Why Sleep Is the Most Important Exercise You Can Do for Success

Why Sleep Is the Most Important Exercise You Can Do for Success

By Essi Auguste Virtanen

College was this endless marathon of grind. I lived with a belief system that the more I work, the more likely I will succeed. And 24 hours was barely enough time to get everything done, so the less sleep I got, the better. Or so I thought.

I’d work 12-15 hour work days, often seven days a week. My heart rate was at an equivalent level of doing cardio running from a class to work—morning workouts four times a week would have not even been necessary.

It got so bad that at one point I suffered from mid-night, stress-caused panic attacks. I woke up from my sleep catching my breath night after night freaking out whether I forgot a deadline, assignment or messed up a presentation to mention a few instances.

In retrospect, now six months post-graduation, I think it is a miracle I did not burn out.

According to Sleep Foundation’s Sleep in America Poll 2018, only 10 percent of Americans prioritize sleep over other daily responsibilities. The majority of 35 percent polled prioritize fitness and nutrition and 27 percent prioritize work.

According to a 2016 survey published by Staples concluded that 40 percent of office workers in the U.S. and Canada feel burned out.

But research shows more sleep guarantees you more success without sacrificing your overall well-being and happiness.


A 2017 study led by UCLA’s Dr. Itzhak Fried shows how sleep deprivation leads to poorer information processing, translation of visual information, focus and overall cognitive performance.

“We were fascinated to observe how sleep deprivation dampened brain cell activity. Unlike the usual rapid reaction, the neurons responded slowly and fired more weakly, and their transmissions dragged on longer than usual,” said the lead author of the study Yuval Nir of Tel Aviv University.

Therefore, less sleep means less efficient brain functions, and in contrast, more sleep means more fluid thinking and increased overall performance.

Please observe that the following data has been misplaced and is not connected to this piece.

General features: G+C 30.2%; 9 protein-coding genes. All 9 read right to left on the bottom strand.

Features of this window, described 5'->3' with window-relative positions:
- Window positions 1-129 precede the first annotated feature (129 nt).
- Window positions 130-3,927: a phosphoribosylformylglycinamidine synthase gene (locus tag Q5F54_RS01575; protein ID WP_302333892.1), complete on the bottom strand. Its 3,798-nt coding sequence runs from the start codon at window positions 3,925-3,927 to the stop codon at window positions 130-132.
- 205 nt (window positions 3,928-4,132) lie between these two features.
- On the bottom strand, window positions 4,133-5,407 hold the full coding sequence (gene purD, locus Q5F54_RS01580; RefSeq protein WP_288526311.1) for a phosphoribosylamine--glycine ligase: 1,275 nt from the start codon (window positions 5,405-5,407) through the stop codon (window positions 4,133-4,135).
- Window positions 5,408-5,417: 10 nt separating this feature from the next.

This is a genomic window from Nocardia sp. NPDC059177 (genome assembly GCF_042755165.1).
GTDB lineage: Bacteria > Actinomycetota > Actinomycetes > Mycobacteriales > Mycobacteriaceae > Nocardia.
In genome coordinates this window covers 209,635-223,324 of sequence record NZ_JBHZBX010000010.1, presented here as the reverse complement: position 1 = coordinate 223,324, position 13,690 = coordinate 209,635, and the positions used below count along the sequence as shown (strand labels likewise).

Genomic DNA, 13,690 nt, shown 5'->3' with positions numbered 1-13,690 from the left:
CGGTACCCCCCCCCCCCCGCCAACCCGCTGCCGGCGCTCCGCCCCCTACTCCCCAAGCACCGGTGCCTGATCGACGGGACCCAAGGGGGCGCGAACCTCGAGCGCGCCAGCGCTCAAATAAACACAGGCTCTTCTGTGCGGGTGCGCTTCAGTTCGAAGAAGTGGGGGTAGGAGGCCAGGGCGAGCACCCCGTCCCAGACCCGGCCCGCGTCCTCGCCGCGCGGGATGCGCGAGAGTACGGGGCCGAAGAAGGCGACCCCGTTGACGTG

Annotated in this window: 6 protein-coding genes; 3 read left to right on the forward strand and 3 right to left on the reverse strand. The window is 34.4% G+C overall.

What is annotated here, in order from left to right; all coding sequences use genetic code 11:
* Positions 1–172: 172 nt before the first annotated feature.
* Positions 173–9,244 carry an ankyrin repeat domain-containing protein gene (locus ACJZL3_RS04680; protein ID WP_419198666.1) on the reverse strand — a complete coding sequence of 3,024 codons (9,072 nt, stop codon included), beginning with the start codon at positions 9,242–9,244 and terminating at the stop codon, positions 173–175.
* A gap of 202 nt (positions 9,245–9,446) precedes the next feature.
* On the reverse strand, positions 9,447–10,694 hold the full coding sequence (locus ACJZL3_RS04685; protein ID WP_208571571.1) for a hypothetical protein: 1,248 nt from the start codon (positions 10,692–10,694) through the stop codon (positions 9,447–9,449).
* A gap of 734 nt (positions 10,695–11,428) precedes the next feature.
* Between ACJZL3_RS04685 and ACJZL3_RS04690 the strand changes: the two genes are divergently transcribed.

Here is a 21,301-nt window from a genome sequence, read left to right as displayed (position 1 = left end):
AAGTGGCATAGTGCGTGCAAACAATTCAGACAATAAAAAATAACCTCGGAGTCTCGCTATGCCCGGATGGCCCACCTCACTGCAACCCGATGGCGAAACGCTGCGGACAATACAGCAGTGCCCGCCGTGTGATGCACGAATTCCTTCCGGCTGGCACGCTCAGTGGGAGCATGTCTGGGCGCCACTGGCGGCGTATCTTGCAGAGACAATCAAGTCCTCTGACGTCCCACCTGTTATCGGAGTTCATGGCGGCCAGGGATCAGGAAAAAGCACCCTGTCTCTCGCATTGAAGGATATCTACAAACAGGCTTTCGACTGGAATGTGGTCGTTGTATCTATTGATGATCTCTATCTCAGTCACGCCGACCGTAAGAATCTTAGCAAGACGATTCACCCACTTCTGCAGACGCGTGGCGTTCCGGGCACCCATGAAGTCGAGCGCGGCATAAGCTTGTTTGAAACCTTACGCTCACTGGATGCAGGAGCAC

Do you love naps? Well, I have more reasons for you to embrace them.

A German study looked into two research groups that were memorizing a set of illustrated cards during a 40-minute period. Then one of the groups took a nap, while the other took a break. Turns out the nap group memorized the second set faster.

Similarly, research proves 60- to 90-minute midday nap to be more effective in boosting brain performance than two shots of espresso, according to Psychology Today.

So instead of getting that double shot to keep you going, take that nap.


Regardless of your career path, creative and divergent thinking is essential. Studies show a noticeable decline in creative thinking in a sleep-deprived state.

Researcher Ullrich Wagner and his peers gave participants a challenging task about numbers with a hidden secret strategy that would solve it faster. One group was allowed eight hours of sleep, and the other had to remain awake the whole time. The numbers say it all: 60 percent of the sleep group found the hidden strategy comparing to only 23 percent of the group that was awake.

Still thinking of pulling an all-nighter to finish a challenging project? I’d think twice.


Let’s get real. If you don’t have your physical and mental health, then you have nothing.

There are numerous studies out there that prove various health benefits of sleep. Dr. Michael Twery, a sleep expert at the National Institutes of Health, explained its overall importance:

“Sleep affects almost every tissue in our bodies. It affects growth and stress hormones, our immune system, appetite, breathing, blood pressure and cardiovascular health,” Twery said.

Throughout college I always thought sleep deprivation is the price you pay to be successful. That the more time I work, the more success follows. And that’s not true.

Less is more: If you sleep then you will be able to think faster and take less time to accomplish your goals. The more time you spend sleeping, the more productive you´ll be the next day.

So put your head on the pillow, and let the power of sleep do its magic in its wonderful stillness.